Thanks to an ever-growing array of tomato varieties, there’s a delicious — and colorful — option for every garden.
What type of tomatoes should you grow? Whether you opt for compact plants or sprawling vines, stagger your crops by planting early- and late-fruiting plants for one delicious, tomato-packed season. Experiment! Grow bite-size gems (cherry, grape, or currant) or big, beefy slicers for the epitome of fresh fruit. Choose from time-tested heirlooms with disease tolerance to patio varieties that grow well in containers — some of the newest, most diminutive plants can produce a summer-long display in a hanging basket.
When selecting varieties for this year’s garden, consider how you will use the fruit. Do you long to eat sweet handfuls of cherry tomatoes right off the vine or simply sliced and sprinkled with salt?
If you prefer, revel in the goodness of firm-flesh paste tomatoes — perfect for cooking, canning, and freezing. Try heirlooms for luscious, fine-as-wine flavors as well as unusual colors and shapes. Whatever your preference, harvest any ripe tomato when it is fully colored, and enjoy it as soon as possible at its peak of flavor.
Pick and Choose
Your choice of tomato plants also depends on how much sunny garden space you have. Tomatoes like 6 to 8 hours of sun. Keep these tips in mind when choosing plants. Indeterminate varieties (they bear fruit throughout the season) reach up to 12 feet and need sturdy cages or other supports. Determinate tomatoes (they bear their fruit all at once) are compact, bushy plants that reach 1 to 4 feet, are ideal for potted gardens, and need little more than a stake to remain upright. Mix it up. If space isn’t an issue, consider planting a combination of indeterminate and determinate varieties for a summer-long harvest. Tomatoes need about 2 – 3 feet of space between plants.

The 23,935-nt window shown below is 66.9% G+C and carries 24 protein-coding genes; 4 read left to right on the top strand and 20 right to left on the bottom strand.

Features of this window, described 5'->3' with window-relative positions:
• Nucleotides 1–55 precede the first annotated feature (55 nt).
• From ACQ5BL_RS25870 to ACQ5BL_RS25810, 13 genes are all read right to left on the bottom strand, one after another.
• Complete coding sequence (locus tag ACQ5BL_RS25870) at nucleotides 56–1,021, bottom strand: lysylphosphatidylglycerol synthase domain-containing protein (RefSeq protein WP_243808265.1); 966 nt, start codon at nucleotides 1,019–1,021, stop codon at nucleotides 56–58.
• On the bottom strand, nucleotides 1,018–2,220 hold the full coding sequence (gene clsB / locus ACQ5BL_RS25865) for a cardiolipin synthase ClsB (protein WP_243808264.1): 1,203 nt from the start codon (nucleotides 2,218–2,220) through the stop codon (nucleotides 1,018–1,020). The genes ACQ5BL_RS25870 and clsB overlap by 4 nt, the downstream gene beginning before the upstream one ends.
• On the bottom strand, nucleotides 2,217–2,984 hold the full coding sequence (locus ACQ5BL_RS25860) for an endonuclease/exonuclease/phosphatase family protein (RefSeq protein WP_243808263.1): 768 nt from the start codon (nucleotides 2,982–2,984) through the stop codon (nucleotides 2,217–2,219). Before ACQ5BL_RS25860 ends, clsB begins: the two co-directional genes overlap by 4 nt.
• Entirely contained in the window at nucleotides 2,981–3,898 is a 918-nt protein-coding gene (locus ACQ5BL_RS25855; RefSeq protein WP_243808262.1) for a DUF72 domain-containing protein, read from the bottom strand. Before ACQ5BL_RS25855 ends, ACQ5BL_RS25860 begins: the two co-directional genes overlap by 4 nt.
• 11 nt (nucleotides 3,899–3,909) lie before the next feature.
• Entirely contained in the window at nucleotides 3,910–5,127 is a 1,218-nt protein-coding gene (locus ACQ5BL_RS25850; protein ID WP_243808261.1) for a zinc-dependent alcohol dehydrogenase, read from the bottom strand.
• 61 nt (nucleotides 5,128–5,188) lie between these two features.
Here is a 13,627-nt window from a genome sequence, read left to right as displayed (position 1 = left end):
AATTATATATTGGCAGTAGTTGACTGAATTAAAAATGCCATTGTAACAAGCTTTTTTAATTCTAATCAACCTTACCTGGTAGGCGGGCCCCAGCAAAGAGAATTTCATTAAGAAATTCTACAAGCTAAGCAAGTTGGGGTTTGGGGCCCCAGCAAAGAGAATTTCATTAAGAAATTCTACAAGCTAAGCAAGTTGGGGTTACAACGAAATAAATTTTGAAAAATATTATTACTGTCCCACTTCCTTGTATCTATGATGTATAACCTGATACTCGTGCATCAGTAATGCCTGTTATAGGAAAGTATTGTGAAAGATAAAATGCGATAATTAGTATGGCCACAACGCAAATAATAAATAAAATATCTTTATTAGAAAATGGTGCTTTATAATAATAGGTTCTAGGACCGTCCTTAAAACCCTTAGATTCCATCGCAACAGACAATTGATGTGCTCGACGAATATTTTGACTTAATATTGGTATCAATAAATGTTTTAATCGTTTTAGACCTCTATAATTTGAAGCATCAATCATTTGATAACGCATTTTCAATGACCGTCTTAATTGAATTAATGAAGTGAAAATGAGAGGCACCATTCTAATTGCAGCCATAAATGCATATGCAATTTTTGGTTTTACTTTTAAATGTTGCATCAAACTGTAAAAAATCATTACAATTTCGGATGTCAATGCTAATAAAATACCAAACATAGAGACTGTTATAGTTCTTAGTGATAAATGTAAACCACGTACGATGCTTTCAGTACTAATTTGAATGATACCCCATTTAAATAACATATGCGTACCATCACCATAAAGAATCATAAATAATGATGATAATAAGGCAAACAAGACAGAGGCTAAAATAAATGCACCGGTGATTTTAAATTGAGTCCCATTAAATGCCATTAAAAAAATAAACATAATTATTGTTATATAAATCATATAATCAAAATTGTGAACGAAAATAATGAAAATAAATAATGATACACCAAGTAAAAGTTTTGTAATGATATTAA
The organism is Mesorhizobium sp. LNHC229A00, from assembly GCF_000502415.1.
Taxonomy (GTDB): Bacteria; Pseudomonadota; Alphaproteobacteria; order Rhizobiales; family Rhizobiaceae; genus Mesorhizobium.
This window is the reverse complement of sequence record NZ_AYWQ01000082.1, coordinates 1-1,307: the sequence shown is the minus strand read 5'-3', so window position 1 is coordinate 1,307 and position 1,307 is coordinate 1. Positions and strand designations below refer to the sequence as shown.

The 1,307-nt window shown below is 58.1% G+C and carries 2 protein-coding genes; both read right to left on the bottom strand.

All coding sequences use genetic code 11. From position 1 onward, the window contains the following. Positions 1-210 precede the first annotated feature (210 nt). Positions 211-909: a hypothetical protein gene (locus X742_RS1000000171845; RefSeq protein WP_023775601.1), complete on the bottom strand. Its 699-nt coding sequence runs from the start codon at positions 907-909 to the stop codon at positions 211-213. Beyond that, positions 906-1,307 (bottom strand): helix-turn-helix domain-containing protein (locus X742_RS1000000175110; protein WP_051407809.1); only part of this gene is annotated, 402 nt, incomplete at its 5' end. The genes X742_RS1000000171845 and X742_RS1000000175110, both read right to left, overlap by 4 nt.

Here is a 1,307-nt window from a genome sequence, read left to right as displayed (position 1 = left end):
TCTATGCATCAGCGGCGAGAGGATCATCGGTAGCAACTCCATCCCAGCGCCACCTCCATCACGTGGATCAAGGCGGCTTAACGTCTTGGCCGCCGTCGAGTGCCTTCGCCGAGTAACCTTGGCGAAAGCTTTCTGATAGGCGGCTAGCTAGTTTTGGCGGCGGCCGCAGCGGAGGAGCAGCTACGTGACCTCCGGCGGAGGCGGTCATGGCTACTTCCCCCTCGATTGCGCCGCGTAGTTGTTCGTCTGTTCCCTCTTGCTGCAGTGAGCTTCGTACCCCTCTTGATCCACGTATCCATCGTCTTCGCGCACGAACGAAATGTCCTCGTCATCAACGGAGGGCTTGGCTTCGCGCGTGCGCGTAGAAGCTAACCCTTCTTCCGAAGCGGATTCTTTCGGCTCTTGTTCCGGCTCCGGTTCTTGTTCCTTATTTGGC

Tomato Growing Tips
Tomatoes are easy to grow. And the homegrown taste makes the effort worthwhile. Follow these tips for a successful harvest:
- Choose a site with plenty of sunlight (at least 6 to 8 hours of direct sunlight a day) and well-drained soil.
- Enrich the soil with compost. It helps hold soil moisture and boosts nutrients and beneficial microbes. Add crushed eggshells — the calcium helps fruit develop properly.
- Wait to plant until after the date of your last average spring frost, so a late-spring cold snap doesn’t sneak up and kill your plants.
- Space them out so plants have room to reach their full size. Good air circulation between plants will help cut down on disease.
- Stake or cage your tomatoes. The best way to produce the most tomatoes is to stake or cage the plants. This opens up foliage to sunlight and keeps fruit from sitting on the ground and being prone to insect damage. Add cages while the plants are small. The tomato will grow up through the cage.
- Remove the bottom leaves and bury two-thirds of the stem. The buried stem will give some support to unwieldy plants with a heavy-duty cage anchored with stakes. Foliage and fruit will receive more sunlight and be less prone to disease.
- Dish up nutrients by scratching a balanced, slow-release fertilizer into the soil around the plant. This will aid growth and fruit production.
- Spread a mulch of straw, compost, or shredded leaves to conserve moisture and keep the soil from cracking in the hot sun. Form a basin with the mulch to collect water.
- Water your plants in the morning so plants are fortified for the heat of the day and so that foliage can dry off before nightfall. Even better: Water at the base of plants with a soaker hose or drip irrigation system.
- Watch for pests, including tomato hornworm, which can eat lots of tomato leaves in just an evening. Just pick off this pest and drop it in a cup of soapy water.